There’s been some concern among manufacturers in recent years, largely because the dollar has increased its value. It may sound somewhat contradictory, but as the U.S. dollar grows, the manufacturing industry weakens. According to the Institute for Supply Management (ISM), however, the country’s manufacturing index for July was 52.6 — indicating positive growth. We’ve talked about this before on our blog, but any manufacturing index above 50 signals positive growth. When the index drops below 50, it signals a recession.
With a recent manufacturing index of 52.6 (for July), the country’s manufacturing index is growing — and growing strong. This isn’t the highest index it’s ever been, but it’s certainly not the lowest. It’s still well above 50, signaling growth and expansion for this critical element of the country’s economic infrastructure.
Employment in the manufacturing industry, however, contracted in July. A separate report released and published in the U.S. Labor Department reveals that factories have slashed nearly 30,000 jobs over the past 12 months. How exactly is the manufacturing industry growing and expanding even when it’s cutting jobs? Well, it’s not uncommon for industries to grow amidst poor employment numbers, and manufacturing is no exception. The market itself may grow and remain profitable, although many companies are still forced to cut jobs.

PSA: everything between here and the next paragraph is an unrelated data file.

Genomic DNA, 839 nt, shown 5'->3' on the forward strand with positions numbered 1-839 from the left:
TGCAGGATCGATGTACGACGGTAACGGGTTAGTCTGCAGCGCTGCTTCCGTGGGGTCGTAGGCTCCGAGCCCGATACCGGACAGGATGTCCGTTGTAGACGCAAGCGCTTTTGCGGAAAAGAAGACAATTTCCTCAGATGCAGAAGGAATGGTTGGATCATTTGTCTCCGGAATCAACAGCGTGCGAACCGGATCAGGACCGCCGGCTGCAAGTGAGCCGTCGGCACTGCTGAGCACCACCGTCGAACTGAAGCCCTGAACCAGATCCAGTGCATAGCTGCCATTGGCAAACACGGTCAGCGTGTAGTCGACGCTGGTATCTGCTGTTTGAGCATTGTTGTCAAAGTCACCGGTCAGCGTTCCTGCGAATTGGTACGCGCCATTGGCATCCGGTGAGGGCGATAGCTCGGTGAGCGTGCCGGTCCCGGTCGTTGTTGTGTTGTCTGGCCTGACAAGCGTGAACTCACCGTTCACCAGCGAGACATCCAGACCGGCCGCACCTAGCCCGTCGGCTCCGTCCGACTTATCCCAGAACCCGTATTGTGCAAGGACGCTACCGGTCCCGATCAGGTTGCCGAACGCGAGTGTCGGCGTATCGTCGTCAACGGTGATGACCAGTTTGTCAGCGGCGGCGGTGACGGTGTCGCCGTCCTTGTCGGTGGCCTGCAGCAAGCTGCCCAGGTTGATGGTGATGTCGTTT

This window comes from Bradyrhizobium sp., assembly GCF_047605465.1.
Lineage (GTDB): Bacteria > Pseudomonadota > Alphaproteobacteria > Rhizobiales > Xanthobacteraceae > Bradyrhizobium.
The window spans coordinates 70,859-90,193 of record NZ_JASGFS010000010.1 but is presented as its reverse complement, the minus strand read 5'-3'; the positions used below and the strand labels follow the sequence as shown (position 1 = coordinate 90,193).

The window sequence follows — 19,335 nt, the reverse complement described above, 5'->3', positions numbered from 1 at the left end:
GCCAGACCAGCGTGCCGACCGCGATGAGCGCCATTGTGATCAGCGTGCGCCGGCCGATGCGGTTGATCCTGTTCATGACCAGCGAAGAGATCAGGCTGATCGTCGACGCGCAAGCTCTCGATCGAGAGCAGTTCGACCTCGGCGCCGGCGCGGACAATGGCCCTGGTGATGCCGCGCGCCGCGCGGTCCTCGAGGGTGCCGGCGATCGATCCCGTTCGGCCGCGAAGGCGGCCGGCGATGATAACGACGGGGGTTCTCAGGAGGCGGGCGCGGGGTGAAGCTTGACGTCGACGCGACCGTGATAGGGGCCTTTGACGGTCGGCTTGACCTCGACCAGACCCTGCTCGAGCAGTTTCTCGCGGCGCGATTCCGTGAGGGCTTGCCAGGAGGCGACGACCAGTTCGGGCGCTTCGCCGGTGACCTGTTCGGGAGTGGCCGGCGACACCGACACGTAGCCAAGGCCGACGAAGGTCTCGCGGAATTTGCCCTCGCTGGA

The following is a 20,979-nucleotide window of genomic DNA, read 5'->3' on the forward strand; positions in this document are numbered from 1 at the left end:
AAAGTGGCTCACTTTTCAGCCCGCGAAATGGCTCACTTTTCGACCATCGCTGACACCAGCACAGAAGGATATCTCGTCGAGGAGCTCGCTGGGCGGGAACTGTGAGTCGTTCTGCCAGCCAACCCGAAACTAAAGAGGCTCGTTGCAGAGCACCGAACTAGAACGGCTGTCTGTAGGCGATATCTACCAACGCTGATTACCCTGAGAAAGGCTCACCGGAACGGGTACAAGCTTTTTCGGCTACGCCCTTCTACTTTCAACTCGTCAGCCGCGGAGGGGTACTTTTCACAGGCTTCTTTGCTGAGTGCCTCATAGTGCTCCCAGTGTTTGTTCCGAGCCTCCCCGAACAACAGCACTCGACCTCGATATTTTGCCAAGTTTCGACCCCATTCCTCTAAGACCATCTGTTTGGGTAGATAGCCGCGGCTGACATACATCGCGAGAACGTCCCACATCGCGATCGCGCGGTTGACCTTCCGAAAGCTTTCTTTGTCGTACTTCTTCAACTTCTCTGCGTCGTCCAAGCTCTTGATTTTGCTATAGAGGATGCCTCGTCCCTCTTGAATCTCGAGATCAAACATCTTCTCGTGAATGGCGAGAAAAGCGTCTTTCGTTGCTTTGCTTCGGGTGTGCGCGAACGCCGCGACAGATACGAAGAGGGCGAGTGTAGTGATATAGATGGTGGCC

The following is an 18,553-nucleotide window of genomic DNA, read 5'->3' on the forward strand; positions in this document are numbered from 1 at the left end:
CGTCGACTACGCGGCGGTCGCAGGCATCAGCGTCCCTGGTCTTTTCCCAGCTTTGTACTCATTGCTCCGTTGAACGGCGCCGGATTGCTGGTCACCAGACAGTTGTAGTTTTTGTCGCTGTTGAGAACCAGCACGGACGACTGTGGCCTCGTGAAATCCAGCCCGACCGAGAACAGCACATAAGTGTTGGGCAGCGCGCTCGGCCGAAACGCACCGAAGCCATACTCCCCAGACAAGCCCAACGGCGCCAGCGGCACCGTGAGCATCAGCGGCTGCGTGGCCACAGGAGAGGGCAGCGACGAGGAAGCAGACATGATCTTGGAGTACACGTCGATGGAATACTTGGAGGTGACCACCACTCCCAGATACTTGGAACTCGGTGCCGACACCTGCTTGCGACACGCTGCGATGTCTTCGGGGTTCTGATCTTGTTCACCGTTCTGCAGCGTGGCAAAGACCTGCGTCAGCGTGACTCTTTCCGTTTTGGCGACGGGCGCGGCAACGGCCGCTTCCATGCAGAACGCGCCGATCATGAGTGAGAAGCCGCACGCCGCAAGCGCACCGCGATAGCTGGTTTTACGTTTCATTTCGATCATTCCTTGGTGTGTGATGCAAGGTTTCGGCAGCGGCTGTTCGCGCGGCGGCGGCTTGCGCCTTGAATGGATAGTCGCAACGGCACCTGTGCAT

Another element that’s likely playing a role in the country’s current manufacturing industry is the UK’s decision to leave the European Union. When voters finally voiced their desire to leave the European Union, it sent shockwaves throughout the entire global economy. A survey conducted by ISM found that more than one-third of US-based manufacturers believe the UK’s departure from the European Union would negative affect their business. Whether or not this true remains to be seen, but “Brexit” has certainly raised eyebrows among manufacturers here in the U.S.
As explained by Andrew Hunter, the ISM’s recent report suggests the country’s manufacturing industry is still recovering. “Overall, this suggests that the manufacturing sector is continuing to gradually recover,” said Andrew Hunter, U.S. economist at Capital Economics. Hunter added, however, that an ever-growing dollar also means that “a strong recovery in manufacturing activity remains unlikely in the near term.”
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